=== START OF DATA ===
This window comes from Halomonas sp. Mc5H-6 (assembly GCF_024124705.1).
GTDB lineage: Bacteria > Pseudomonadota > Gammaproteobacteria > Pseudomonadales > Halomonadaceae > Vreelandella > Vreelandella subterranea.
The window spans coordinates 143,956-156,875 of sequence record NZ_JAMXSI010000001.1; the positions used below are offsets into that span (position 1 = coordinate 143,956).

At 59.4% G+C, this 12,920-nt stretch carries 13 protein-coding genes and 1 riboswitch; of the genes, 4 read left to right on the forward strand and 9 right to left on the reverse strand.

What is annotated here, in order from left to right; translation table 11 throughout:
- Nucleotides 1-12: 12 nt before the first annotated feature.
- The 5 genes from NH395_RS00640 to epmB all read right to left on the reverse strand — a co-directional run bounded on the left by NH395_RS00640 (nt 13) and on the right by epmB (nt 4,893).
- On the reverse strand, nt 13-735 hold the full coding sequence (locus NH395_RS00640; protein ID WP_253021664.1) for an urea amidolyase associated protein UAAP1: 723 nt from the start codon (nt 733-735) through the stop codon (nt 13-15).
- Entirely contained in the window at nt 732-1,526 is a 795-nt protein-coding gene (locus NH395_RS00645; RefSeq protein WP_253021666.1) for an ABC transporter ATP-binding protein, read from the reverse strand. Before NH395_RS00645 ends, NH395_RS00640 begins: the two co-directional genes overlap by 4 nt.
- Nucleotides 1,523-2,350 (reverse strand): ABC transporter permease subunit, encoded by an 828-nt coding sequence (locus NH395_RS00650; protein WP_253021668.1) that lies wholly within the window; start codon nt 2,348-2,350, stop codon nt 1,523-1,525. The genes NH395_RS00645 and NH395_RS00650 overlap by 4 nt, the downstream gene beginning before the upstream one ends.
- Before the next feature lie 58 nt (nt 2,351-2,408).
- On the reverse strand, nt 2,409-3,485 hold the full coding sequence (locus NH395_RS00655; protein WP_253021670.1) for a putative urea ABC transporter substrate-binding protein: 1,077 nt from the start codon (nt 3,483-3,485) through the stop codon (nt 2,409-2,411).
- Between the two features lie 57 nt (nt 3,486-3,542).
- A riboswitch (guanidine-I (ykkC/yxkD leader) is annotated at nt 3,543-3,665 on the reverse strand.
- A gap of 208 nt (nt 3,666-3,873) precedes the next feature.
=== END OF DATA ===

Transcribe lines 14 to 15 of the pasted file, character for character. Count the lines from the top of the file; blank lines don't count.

- A riboswitch (guanidine-I (ykkC/yxkD leader) is annotated at nt 3,543-3,665 on the reverse strand.
- A gap of 208 nt (nt 3,666-3,873) precedes the next feature.